Yesterday on the Ruby Slipper blog, I was commenting on a post about typewriters and I recalled what it was like when I bought my first electric typewriter. I was in junior high school and I remember eyeing a box at the local Gemco (or was it K-mart) that was for sale for $99 dollars. I saved up the money to buy it myself because I knew it was a luxury that I couldn’t ask Mum for.
I wanted that typewriter because it was my key to being a writer, of course. I couldn’t submit if I couldn’t type out my stories. I did submit my first story on that typewriter. It as a short story that I sent to the MZB Sword and Sorceress anthology. It was rejected with personalized comments and I wouldn’t submit again for almost another twenty years.
Describing the experience of typing on that typewriter brought me back somewhere. I’d have to carefully dab on whiteout to every mistyped letter and wait for it to dry. It brought me back to how painstaking it used to be. How careful I was in the very act of putting down words.
I had to look down at the third finger on my right hand. I have a little bump on my first knuckle that’s never gone away. My writer’s callus. I used to grip those big blue pencils so hard when I first learned how to write. The fat pencils without the erasers.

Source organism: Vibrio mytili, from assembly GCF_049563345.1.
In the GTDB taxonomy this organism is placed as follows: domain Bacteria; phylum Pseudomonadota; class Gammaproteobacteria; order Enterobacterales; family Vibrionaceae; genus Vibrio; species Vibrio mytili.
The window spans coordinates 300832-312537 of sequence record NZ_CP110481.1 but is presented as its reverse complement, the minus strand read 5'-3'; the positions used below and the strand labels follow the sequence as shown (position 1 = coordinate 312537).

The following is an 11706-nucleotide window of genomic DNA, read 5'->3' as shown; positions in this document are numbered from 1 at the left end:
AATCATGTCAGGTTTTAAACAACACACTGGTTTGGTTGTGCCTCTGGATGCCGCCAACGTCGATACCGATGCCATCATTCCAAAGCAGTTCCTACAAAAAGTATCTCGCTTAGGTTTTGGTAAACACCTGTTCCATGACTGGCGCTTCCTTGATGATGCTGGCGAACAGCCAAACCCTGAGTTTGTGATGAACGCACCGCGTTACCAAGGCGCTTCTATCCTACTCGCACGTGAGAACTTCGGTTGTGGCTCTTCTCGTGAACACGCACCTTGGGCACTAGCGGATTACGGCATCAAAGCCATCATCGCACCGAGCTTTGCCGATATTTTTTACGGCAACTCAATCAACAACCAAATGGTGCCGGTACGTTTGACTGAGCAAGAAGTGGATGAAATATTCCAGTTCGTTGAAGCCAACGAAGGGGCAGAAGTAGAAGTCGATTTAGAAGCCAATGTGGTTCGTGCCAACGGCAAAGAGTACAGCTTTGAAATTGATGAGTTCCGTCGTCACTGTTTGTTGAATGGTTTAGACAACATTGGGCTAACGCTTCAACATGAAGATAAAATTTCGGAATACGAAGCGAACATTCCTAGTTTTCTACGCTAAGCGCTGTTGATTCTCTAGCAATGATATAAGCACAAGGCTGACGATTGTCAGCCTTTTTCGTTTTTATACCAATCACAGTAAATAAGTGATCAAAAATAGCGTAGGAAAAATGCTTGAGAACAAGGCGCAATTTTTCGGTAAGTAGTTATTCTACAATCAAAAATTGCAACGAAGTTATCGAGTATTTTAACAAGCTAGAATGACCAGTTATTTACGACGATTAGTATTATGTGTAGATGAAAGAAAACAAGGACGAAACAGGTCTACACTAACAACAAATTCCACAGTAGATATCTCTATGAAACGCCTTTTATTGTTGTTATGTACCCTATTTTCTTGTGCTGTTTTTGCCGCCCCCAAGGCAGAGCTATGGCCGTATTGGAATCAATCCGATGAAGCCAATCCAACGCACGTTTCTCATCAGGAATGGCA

Very shortly after I learned how to string words into sentences, Mum told me you can make up stories and write them down. If they were good, people would pay you money for them. I was so excited! The prospect of making money as a child doing anything was such a dream. I think I’m going to admit that if I ever get interviewed about writing. I wanted to become a writer for the money.
All this got me thinking. These little sensations are what memories are made of. The smell of whiteout, the whir and click of my typewriter. The pain in my hand when I wrote so much that summer when Mum told me people could make money writing stories. I was worried when I woke up and couldn’t bend my finger because it was so swollen. Mum just had me soak in ice water and said, “You wrote too much.” I think she knew from experience.
I think all this was why I cried in the elevator when I knew I was going to be published.
I wonder what are the little sensations that make up memories now, when people start by typing on a computer and it’s that much easier? Or do they still have those fat blue pencils somewhere?